Charlie’s Angels was released in the early 2000s, marketed as a contemporary example of female empowerment, and we all fell for it. We all saw this film about three spunky lady spies and thought it was a great image of feminism for a new generation.
We were all fooled! After watching this film again, what I originally thought was a rollicking fun ride with some strong women has become a series of scenes to objectify women as best they can. I remember when this came out and Drew Barrymore (who was also a producer) was waxing lyrical about female empowerment and I’m not sure how she thought Charlie’s Angels was an example of that. It does its best to get the three good looking leads (Barrymore, Cameron Diaz, and Lucy Liu) into as many tight fitting barely there outfits as possible. I can count on one hand the number of scenes that Cameron Diaz is wearing pants. She is constantly in her underwear or a bikini, and usually there’s no reason for her to be.
Other than being a hypocritical film about feminism, there are some fun action scenes. Producer Barrymore hates guns and made a point of making this new generation of angels weapon free. This leads to some great fight scenes, mostly from Liu and Barrymore. Diaz tries hard, but sometimes it’s hard not to laugh at her faces during her slow motion Kung fu routines. They look ridiculous sometimes.
While the three leads are somewhat bland, the highlight of the film is the supporting cast. Bill Murray is always great as the angels’ minder, Bosley. Sam Rockwell plays the head of a tech company who hires the girls to get back his stolen technology. They’re both very funny. Rockwell has some great dance moves throughout the film too. Matt LeBlanc is also very funny as Lucy Lui’s clueless actor boyfriend, and Luke Wilson also turns up in one of his earlier roles as a love interest for Cameron Diaz. This film also reminded me of the time when Tom Green was famous for five minutes. He turns up as Barrymore’s kooky lover who helps the girls out when they’re in a bind. He is amusing in a small role.
This film is pretty average, it spends most of its time putting the three leads in the tightest clothing possible. It describes itself as an ode to feminism, but that couldn’t be further from the truth. A fun supporting cast and some decent action scenes can’t save a film that, at its core, is incredibly hypocritical.
About 10 minutes into Charlie’s Angels Ben turned to me and asked, “How could she [Cameron Diaz] film this and not feel objectified?” The scene in question features Diaz dancing around in nothing but her underwear and features many close ups of her ass. Quite frankly, it was a relief discovering that he felt that way. It can be exhausting being the only one writing about feminism, racism, etc., etc., on this blog, and I worry that I often come across as a real stick in the mud. Maybe I do, but at least I’m not alone this time.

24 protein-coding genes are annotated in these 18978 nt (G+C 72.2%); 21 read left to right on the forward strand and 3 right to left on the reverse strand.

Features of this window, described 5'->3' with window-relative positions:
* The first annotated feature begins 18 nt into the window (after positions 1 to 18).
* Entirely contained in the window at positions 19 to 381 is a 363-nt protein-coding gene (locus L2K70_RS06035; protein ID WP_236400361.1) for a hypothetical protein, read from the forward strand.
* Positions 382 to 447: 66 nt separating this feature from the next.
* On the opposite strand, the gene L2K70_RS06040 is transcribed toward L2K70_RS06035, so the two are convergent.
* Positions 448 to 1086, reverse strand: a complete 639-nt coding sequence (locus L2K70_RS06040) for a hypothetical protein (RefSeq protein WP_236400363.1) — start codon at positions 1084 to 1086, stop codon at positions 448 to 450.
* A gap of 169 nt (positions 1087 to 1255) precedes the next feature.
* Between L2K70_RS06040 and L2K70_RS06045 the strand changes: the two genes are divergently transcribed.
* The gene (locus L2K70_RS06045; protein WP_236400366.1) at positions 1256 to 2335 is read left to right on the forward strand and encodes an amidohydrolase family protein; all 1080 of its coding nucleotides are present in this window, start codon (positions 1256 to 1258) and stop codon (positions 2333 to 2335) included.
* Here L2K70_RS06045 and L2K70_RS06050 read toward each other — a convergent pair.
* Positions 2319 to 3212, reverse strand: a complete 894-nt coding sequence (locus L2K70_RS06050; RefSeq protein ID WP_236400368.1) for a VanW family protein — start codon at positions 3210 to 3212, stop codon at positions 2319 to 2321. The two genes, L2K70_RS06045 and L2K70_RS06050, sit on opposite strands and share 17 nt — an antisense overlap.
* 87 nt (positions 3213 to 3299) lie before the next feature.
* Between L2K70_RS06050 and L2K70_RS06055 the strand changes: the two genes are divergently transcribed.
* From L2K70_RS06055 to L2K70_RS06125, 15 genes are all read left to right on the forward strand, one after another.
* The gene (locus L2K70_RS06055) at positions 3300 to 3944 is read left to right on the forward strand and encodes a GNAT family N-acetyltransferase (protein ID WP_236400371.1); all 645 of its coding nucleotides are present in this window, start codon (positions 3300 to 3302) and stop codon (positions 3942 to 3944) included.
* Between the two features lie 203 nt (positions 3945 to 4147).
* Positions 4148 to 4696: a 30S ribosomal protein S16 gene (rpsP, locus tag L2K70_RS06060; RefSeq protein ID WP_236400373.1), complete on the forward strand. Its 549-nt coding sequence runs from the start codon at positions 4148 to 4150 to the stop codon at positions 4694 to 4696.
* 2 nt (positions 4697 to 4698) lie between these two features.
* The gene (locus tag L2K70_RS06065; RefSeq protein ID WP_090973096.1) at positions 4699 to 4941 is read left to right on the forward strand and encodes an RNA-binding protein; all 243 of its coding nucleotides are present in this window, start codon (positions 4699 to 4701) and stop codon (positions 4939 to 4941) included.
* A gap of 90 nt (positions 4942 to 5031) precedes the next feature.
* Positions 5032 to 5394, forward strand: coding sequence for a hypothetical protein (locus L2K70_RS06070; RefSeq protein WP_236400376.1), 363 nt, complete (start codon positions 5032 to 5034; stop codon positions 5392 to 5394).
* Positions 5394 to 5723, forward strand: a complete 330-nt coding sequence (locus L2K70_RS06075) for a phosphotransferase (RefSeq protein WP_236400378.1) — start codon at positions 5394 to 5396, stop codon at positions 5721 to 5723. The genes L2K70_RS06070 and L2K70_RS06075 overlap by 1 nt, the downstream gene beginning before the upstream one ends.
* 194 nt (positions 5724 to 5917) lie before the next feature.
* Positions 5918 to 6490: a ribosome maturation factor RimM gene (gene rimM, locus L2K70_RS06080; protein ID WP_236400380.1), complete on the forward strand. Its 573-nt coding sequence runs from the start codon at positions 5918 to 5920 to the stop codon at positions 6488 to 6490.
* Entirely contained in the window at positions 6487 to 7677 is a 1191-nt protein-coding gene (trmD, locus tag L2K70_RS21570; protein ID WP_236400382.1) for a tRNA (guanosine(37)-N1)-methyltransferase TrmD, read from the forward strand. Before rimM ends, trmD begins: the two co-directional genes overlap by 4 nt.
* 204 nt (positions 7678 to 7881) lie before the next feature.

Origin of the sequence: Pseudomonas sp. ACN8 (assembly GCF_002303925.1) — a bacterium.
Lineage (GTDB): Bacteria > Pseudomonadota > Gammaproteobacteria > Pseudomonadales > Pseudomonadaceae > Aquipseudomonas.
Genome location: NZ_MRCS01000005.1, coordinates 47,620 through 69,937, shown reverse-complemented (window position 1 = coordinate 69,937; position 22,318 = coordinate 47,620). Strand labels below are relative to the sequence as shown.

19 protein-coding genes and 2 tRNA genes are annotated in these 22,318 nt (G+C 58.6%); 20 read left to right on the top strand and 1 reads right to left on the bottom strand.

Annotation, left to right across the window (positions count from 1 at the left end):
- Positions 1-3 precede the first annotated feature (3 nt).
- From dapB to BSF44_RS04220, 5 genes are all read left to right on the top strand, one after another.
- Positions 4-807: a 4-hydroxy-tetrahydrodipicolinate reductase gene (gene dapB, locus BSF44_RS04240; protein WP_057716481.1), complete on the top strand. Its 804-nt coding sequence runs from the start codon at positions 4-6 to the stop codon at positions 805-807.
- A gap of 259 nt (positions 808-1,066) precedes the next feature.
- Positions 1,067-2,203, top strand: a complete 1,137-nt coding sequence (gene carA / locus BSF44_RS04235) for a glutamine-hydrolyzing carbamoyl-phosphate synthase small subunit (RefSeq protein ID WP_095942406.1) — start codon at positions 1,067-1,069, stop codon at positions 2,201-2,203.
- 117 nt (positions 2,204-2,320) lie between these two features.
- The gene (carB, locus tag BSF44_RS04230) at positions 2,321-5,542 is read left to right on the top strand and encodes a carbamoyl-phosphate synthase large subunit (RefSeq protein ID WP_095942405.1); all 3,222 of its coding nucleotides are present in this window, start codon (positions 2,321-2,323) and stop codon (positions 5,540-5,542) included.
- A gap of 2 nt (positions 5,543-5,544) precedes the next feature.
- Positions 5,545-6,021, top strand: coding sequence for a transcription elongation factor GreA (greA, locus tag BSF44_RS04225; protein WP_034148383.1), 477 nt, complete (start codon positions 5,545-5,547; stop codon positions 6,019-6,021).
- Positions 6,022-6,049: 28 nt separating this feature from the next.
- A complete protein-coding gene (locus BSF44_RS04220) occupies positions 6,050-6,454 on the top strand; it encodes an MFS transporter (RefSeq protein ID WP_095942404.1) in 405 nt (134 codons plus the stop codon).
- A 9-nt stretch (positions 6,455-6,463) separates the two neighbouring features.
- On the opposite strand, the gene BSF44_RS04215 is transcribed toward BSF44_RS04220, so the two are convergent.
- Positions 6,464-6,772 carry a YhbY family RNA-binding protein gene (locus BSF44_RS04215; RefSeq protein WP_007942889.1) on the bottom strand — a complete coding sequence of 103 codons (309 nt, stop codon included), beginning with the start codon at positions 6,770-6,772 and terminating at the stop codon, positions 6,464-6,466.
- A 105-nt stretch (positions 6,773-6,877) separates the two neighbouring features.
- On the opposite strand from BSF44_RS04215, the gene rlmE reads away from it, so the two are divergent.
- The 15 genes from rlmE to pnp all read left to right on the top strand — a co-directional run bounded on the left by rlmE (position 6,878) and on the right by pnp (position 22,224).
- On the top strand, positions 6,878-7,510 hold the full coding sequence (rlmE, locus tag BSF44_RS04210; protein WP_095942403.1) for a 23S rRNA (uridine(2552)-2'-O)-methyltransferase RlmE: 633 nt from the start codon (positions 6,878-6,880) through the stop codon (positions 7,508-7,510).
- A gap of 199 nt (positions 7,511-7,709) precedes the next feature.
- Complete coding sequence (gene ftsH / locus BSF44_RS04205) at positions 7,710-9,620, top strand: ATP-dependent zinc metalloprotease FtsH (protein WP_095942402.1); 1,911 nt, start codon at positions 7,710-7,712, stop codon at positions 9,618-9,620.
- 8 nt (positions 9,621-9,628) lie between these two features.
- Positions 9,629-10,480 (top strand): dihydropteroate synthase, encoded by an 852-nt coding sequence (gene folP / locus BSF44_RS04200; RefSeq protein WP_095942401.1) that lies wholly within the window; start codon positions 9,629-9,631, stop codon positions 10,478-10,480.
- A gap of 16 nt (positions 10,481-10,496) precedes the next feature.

I have some vague memories of watching reruns of the original Angels television series that inspired this movie, but I’m not really familiar with the series. I’m going to assume that my parents’ description of it being “jiggle TV” is accurate based on this movie, though. It has to be. There is no way three women who I always thought of as being intelligent (Drew Barrymore, Lucy Liu, and Cameron Diaz) would have made this the way they did if they weren’t channeling the spirit of the original. I have to believe that this is meant to be a spoof, because the only alternatives are that these ladies were either badly duped or are incredibly stupid.
I’ll give credit where it is due: the action scenes are entertaining, albeit completely unrealistic. I also appreciated Barrymore’s insistence that the Angels not use guns, because that does set the movie apart from most action flicks. But everything else here ranges from ridiculous to insulting. The ladies mostly rely on their sex appeal to get information, which is a shame because at least two of the characters appear to be smart and I don’t see why they must always resort to flirting. The few times when the women actually show some intelligence or kick ass-ness it’s negated by the fact that they are wearing skin tight and/or barely there clothing. Must they always be dressed so sexy? Most of the time it makes no sense, and other times it would also be impractical or borderline dangerous.
Then there are the small things… Lucy Liu’s cover story is that she’s a bikini waxer. Really? You can pick any fake profession to hide the fact that you’re actually a detective and you go with bikini waxer? (Also, why so specific?) Cameron Diaz goes gaga over a guy to the point that it almost affects her work. I guess in this instance the “almost” is important because she’s able to free Bosley while having a phone conversation with her paramour. Women can have it all… I guess. Finally, Barrymore does let her love life affect her work by sleeping with their client. This alone wouldn’t be so terrible– everyone makes mistakes in dating– except that it becomes a big plot point in the sequel that her character has a knack for picking terrible boyfriends. Ugh.
I really wanted to like this movie, but it’s damn near impossible. Yes, they’re reviving a TV show that was itself ridiculous, but this sort of camp could have been recreated in a much less insulting way.